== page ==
Blogger Interview Series Part 4 – Sharmila

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After an wonderful response to the Top 7 Bengali Food Blogs post, we decided on interviewing the authors of these very popular blogs. This post is the fourth in Blogger Interview Series. If you have missed the first three interviews, click on the following links:

  1. Jayashree Mandal of Spice and Curry
  2. Bong Mom of Bong Mom’s CookBook
  3. Indrani of Appayan

About Sharmila

Sharmila started her blog, Kichukhon in December 2006, though she started blogging regularly since 2008. Her blog is an ode to her father, who as she says in her own words “loves good food”. In her blog, Sharmila writes about recipes without sticking to any particular type of cuisine, but also blogs about traditional Bengali food. Here’s an insight of the maker of the wonderful Bengali food blog, Kichukhon.

What inspires you to write a food blog?

Initially it was all those wonderful food blogs on the web.

Later I started to get requests for particular recipes or guidance regarding a recipe, from sincere readers.
That inspires me to keep going.

Who had been your inspiration for cooking?

Actually nobody.
Cooking, for me, was a necessity after I got married. It is only after a lot of disasters that I can say I enjoy cooking today. 🙂

Who was and is your greatest support(s) for this blog?

This blog is entirely my effort … with a lot of trials and errors. Of course am grateful to a few blogger friends who encouraged me during my early days of blogging.

What was the first dish that you prepared and when?

I really don’t remember, maybe some chicken preparation. Back home, during Sundays, I would sometimes try my hand at making a dish with chicken.

CLB Note: Her blog has 10+ chicken recipes. Check them out. And if you need more, here’re our bengali chicken recipes.

What are the 3 food blogs that you would recommend our readers to read?

1. http://aht.seriouseats.com/
2. http://sutapa.com/
3. http://www.marthastewart.com/

How many cook books do you have?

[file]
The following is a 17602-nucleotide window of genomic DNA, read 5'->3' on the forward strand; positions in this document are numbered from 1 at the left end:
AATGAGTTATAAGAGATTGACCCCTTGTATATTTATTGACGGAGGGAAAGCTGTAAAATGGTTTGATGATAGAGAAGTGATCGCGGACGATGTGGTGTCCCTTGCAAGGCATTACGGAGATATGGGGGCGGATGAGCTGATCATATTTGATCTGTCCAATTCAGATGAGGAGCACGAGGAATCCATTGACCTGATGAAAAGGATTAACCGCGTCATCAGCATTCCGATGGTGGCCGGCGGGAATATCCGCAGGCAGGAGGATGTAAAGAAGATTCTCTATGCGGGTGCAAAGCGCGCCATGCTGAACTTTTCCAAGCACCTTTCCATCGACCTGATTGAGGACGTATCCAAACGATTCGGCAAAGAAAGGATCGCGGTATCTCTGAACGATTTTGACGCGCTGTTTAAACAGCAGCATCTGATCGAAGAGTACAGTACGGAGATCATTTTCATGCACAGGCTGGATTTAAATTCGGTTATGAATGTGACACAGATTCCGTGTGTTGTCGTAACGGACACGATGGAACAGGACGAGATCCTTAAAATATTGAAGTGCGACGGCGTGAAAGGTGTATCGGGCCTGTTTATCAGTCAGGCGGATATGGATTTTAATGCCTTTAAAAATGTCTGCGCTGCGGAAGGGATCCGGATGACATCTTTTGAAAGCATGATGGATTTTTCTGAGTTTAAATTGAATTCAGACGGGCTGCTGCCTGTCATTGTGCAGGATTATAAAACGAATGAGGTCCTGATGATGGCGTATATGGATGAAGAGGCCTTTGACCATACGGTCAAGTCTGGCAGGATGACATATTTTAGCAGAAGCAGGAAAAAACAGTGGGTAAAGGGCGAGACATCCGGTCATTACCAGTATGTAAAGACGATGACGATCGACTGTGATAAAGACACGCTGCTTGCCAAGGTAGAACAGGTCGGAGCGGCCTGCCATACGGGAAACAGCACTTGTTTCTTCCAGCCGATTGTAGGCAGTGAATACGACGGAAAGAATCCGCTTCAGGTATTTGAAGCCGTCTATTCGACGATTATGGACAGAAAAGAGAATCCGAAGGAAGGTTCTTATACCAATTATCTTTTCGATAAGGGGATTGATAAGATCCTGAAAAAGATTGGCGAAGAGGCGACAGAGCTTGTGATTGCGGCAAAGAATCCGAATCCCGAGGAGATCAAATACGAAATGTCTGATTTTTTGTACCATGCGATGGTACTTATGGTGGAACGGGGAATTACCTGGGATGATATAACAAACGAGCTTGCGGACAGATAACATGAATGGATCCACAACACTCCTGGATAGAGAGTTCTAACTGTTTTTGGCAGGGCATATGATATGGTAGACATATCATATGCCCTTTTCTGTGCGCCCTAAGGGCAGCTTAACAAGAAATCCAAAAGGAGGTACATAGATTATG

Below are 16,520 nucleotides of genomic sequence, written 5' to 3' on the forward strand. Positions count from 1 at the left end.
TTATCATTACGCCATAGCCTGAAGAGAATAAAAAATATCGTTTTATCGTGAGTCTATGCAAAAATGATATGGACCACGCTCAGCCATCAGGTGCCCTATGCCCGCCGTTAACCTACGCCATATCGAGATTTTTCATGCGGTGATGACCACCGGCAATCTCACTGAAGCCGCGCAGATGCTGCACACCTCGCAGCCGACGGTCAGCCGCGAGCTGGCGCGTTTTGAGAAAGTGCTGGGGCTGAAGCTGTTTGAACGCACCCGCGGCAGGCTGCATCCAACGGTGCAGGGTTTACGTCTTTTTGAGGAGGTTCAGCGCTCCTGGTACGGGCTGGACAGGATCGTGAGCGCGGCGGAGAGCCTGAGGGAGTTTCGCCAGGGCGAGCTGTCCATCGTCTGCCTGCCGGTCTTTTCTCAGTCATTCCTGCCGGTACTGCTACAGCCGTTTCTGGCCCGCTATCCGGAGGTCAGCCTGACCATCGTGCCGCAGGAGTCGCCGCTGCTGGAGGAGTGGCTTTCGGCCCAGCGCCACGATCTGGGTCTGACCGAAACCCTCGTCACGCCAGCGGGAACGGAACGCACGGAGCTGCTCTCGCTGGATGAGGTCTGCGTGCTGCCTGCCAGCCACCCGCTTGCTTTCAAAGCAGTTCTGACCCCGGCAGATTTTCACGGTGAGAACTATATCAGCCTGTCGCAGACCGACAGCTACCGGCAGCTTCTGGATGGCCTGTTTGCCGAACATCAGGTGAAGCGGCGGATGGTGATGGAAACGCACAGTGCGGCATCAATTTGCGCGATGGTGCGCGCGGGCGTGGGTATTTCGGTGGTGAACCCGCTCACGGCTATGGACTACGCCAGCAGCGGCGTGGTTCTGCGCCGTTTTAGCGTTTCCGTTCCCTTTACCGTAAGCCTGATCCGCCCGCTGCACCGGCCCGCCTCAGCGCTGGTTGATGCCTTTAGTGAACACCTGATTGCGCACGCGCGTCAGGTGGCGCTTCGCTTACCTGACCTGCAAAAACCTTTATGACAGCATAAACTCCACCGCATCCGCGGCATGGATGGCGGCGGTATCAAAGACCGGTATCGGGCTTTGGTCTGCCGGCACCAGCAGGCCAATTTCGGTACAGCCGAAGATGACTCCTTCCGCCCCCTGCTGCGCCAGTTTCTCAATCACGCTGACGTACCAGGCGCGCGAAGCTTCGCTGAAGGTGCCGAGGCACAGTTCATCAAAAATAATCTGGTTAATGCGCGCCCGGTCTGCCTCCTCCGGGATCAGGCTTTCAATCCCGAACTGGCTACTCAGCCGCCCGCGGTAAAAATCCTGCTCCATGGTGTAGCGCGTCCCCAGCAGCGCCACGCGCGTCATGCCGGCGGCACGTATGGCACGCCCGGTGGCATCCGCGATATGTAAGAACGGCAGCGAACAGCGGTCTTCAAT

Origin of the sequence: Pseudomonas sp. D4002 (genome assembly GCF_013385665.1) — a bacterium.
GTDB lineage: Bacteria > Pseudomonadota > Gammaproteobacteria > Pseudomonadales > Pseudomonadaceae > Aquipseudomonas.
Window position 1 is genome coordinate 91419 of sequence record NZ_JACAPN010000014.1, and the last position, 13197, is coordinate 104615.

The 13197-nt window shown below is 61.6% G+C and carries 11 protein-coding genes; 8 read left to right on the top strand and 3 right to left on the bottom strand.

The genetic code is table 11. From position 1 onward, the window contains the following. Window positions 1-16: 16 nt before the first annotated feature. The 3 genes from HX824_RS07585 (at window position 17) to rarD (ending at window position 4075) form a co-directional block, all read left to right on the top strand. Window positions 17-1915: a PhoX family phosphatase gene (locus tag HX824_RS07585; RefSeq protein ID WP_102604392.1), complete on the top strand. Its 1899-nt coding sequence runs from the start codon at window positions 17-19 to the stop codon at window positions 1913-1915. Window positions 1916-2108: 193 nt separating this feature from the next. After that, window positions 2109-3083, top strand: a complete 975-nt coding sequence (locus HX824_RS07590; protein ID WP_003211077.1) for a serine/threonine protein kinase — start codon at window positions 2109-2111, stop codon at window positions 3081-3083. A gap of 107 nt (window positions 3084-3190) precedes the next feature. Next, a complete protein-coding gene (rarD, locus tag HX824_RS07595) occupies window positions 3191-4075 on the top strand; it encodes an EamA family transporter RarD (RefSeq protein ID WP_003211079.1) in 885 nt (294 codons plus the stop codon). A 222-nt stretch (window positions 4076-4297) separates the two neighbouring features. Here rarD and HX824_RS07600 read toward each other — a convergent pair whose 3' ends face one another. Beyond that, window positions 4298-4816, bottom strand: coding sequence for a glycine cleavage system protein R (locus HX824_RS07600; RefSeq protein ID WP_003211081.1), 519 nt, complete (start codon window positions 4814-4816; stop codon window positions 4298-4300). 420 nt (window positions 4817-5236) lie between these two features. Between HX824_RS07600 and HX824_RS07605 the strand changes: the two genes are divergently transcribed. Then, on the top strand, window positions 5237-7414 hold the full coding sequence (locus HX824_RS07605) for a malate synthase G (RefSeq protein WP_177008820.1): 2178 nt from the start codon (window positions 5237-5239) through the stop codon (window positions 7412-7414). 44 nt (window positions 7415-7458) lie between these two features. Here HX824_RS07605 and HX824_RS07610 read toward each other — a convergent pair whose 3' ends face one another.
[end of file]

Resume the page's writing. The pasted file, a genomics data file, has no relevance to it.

None.

What’s your favorite cookbook?

I don’t read cookbooks.

What would you eat for your last supper?

Steaming hot dal, plain rice and aloo bhaaja with a little ghee and lemon. 🙂

Which other food blogs do you read regularly?

There are some very good food blogs out there … naming all of them is going to be difficult.

Your fondest food memory?

That would be of the food cooked in open air improvised chulhas when we used to go for ‘choruibhati’s or picnics.
The khichuri (rice and lentils cooked together)  or mangsho (mutton or chicken curry) cooked that way used to be so flavourful.

Your most trusty kitchen companion?

My pair of kitchen scissors.

What made you to call your blog “Kichu Khon”?

“Kichu Khon” in Bengali means “A Few Moments”.

Like my blog description says, since I was logging about the few moments I spend in my kitchen, I decided on the name “Kichu Khon”.

Name three dishes (along with their links) from your blog that you like preparing often.

The Coffee Cake
Chingri Malai Rice :
Jhaal Muri / Masala Muri

Which cookbook can you not do without and which chef is your hero/heroine?

I do not follow any cook books. But I like Kylie Kwong‘s recipes, very similar to my way of cooking – quick, flavourful yet simple.

Well, thank you Sharmila, for taking out time to share your personal side for our readers. We wish you good luck with your food blogging experience. Cheers!

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Bengali Food Bloggers Interview Part 3 – Indrani

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Bengali Food Bloggers Interview

This series tries to bring the personal side of the blogger in the list of Top 7 Bengali Food Blogs. This is Part 3 and features Indrani of Appyayan. Earlier interviews:

  1. Jayashree Mandal of Spice and Curry
  2. Bong Mom of Bong Mom’s CookBook

About Indrani

Indrani started the blog in Apr 2008, and till date, it has around 130 posts in several categories. Indrani is based out of Singapore and calls herself a – busy full-time mom of a 10 year old girl and a set of twin boys (2 years old). The blog predominantly features Bengali recipes, and sometimes, other regional Indian and western recipes too. Samples – Patishapta Pitha, Badhakopir Tak Dom, Narkel Shorshe Patol, Bhapa Ilish, and Broccoli Brinjal fry. Incidentally, the blog started at same time as bengalicuisine and has the same number of recipes as of this date. Call it coincidence, huh. She maintained a recipe index of the blog till August 2009.

Without further ado, we give you Indrani.

What inspires you to write a food blog?